05 August 2009
The debate about the terrorism detainees at Guantanamo these days is not about whether they will be brought to justice, but when and where. Beverly Eckert would have relished this progress. As noted in an earlier blog entry, her final trip to Washington, DC, was to urge President Obama to close the detention facility and to bring suspects such as Khalid Sheikh Mohammad to trial in the US. With a new president, there was optimism that new policies would bring justice at long last. Under the Bush administration, the handling of the detainees was marred by incompetence, incoherence, and illegality, delaying or destroying any chance for justice, and blackening the reputation of America, whose leaders in earlier times took pride in adhering to the rule of law.
Political opponents of President Obama have seized upon his swift detainee justice initiative by successfully whipping up grassroots hysteria opposing the plan. The detainee issue, as noted in the previous blog entry, has been made one of those which divides 9/11 family members rather than unite them. Just as among the general population, for the large part it pits 9/11 family members who support of the president against those who oppose him. In many respects, then, this is a debate not about security or justice but about politics. There is no question that if President Bush had proposed the same plan, the debate would flip to the opposite political pole, with Republicans touting "swift justice" and Democrats engaging in "terrorists in our backyard" fear-mongering. However, to be fair, even now there are many Democrats who have been swept up by the visceral but unfounded fear that putting people who plotted attacks or gave material support into high-security prisons is more dangerous than, say keeping mass murderers there, which is already the case. Just the vague term "foreign terrorist" expectedly inspires greater fear than even "mass murderer." To gauge how politically motivated the feverish opposition to Obama's plan for bringing terrorists to justice, notice how those who most loudly denounce the plan raised not a whimper of dissent against the location of Timothy McVeigh's incarceration.
According to yesterday's Associated Press article by Devlin Barrett, the current range of possible venues for trial and incarceration include facilities in New York, Alexandria, VA, and federal facilities in the Midwest, including Fort Leavenworth, KN. Even if Beverly were still alive to join the debate and urge those wavering to try the suspects here and now, it is clear that some detainees will never be brought to justice because of the grave errors of the Bush administration. In her letter to President Obama, Beverly wrote this would be the biggest injustice.
04 August 2009
After Sept. 11, 2001, you would have been hard-pressed to find someone who had lost a family member that day, of any political persuasion, who did not want to find out how and why the attacks took place and why their loved ones died. In the same way, there was and is widespread support among this diverse community, bound by the pain and loss of that day, for remembering the victims.
But once other questions began to arise, such as how to prevent terrorist attacks, and what to do with those accused of terrorism, the views of the 9/11 family members diverged -- widely. Beverly Eckert had fought for a number of causes after she lost her beloved husband, Sean. Perhaps she was best known for her role as a member of the Family Steering Committee, which was instrumental in establishing the 9/11 Commission and implementing some of the commission's most important recommendations. But Beverly was also strong supporter of other causes, including the creation of the National 9/11 Memorial, skyscraper safety, and airline security. These causes had wide support among the 9/11 community.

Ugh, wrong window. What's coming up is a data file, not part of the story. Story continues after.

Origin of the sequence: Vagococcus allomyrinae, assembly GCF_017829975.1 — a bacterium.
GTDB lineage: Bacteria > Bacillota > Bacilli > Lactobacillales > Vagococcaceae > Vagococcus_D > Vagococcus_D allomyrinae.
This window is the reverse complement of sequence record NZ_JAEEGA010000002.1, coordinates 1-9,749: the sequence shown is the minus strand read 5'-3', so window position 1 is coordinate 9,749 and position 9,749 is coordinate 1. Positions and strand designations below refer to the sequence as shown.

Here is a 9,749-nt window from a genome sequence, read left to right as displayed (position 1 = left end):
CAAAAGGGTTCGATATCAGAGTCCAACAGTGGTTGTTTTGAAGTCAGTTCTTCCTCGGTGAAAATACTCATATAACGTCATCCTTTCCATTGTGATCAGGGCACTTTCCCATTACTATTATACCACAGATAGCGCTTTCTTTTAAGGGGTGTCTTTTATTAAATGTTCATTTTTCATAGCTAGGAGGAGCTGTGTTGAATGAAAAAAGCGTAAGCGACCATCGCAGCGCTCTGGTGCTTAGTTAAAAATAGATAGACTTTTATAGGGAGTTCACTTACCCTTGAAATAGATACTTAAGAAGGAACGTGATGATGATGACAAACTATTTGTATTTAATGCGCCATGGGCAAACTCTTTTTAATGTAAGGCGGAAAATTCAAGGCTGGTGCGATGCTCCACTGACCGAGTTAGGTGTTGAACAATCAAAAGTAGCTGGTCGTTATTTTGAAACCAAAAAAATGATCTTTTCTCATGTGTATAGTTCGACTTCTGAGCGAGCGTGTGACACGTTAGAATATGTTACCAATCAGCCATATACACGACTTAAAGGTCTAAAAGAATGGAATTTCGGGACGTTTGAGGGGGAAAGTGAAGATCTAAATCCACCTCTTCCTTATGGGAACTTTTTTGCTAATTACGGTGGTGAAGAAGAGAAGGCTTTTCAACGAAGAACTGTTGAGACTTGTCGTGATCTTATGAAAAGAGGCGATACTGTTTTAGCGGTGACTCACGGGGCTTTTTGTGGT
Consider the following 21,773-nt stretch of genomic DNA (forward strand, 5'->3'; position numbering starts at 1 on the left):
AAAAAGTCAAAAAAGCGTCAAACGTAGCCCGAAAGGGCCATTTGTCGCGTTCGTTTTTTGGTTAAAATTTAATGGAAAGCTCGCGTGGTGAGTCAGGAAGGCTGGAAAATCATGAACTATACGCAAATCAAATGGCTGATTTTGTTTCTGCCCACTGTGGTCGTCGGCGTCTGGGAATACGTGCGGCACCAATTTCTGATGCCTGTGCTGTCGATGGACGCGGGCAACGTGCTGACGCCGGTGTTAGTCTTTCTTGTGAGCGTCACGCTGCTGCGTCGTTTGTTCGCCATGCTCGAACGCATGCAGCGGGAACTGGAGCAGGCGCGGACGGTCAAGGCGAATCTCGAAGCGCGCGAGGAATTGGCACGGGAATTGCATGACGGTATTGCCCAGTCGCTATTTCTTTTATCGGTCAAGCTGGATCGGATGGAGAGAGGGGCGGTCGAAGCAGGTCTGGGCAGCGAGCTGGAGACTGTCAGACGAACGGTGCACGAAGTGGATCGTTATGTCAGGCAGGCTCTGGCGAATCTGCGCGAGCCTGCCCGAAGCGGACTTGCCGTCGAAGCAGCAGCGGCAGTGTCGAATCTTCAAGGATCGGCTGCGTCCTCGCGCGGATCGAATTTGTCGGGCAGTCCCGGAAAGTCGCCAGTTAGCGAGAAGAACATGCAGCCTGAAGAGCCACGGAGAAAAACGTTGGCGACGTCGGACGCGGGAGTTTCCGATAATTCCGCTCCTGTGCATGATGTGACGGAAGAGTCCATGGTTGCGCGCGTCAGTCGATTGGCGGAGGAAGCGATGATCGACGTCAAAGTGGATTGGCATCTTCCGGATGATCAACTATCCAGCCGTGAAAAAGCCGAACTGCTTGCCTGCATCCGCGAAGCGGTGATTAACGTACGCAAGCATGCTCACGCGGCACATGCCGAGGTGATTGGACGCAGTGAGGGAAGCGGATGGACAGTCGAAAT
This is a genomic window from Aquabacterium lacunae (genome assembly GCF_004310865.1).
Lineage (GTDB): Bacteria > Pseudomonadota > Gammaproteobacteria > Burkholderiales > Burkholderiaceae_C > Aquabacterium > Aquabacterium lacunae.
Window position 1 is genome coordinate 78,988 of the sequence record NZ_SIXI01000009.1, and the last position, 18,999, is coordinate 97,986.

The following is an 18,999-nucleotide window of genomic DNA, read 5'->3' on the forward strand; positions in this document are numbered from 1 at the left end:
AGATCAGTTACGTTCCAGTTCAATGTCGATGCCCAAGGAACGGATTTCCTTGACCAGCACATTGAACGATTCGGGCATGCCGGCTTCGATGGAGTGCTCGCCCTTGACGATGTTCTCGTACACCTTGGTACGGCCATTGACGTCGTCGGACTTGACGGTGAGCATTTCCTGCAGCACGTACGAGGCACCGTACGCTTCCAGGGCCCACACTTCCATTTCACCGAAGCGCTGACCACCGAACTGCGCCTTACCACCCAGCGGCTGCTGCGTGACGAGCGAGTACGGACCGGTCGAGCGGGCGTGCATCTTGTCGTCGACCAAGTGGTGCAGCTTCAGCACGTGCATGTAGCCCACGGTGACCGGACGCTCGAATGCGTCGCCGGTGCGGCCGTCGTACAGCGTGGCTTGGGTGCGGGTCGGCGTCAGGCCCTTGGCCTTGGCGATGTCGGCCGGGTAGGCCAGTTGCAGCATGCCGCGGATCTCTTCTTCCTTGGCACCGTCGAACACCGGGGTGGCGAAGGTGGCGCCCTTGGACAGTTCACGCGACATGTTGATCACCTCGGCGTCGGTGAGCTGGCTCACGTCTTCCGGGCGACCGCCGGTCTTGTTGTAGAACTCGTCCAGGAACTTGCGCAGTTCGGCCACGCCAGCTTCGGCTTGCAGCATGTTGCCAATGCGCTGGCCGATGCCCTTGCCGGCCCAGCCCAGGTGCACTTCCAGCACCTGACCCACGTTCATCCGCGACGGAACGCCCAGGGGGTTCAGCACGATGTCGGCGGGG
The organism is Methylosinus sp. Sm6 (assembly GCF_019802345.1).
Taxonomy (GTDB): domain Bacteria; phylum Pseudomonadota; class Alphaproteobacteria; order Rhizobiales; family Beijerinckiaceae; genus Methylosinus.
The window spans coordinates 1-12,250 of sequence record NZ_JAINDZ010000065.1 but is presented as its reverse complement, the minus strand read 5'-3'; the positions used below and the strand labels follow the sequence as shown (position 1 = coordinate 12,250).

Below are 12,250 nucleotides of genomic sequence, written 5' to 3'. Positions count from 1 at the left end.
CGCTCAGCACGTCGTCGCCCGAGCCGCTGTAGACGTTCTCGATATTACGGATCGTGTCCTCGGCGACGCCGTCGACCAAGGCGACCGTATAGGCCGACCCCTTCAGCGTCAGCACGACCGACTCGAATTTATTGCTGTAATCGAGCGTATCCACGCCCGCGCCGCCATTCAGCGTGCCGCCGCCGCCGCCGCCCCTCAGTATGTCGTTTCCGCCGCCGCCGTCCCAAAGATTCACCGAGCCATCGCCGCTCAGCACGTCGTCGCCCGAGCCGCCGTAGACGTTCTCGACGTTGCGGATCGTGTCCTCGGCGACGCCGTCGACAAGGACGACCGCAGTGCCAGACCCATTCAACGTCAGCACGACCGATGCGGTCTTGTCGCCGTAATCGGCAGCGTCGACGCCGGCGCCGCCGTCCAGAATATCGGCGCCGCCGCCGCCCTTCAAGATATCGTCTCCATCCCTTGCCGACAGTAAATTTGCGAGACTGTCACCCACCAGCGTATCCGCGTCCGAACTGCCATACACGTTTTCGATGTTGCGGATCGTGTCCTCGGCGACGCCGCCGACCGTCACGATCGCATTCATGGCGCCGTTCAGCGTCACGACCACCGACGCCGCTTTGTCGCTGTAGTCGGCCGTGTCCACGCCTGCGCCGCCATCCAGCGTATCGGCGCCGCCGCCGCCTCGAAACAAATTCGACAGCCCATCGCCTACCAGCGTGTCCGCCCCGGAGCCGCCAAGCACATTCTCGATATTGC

Beverly also supported closing the Guantanamo Bay detention facility, and putting the terrorism detainees held there on trial in the US. Other 9/11 family members disagreed, and an article in today's Washington Post highlights the diversity of these views. One of the family members put it well, in this nutshell:
"There is a diverse set of opinions about closing Guantanamo, about having the military tribunals versus having federal trials in the United States, about the death penalty versus life if convicted," said Adele Welty, whose son, Timothy, was a New York firefighter killed on Sept. 11. "If you would take any group in the population who were not family members, you would have an equally diverse set of opinions."
Someone Beverly had met through the group September 11 Families for Peaceful Tomorrows, Valerie Lucznikowska, said President Obama's efforts to bring the terrorism suspects to justice in the US was a good idea. On the other hand, Kristen Breitweiser, another member of the Family Steering Committee, had become disillusioned with the president's approach, according to the article. She said Obama's failure to include family members in the deliberations on Guantanamo "translates to me like they really don't care."
The 9/11 family members achieved the peak of their political influence when their unity coincided with support from powerful allies in Washington, among the media, and from average Americans from Portland, Maine to Portland, Oregon. But as the issues at hand divide rather than unite; as the memory of 9/11 begins to fade from public consciousness; and as powerful constituencies and players are facing off against each other rather than standing should-to-shoulder, it is difficult to see how the 9/11 family members will ever be as effective as they once were.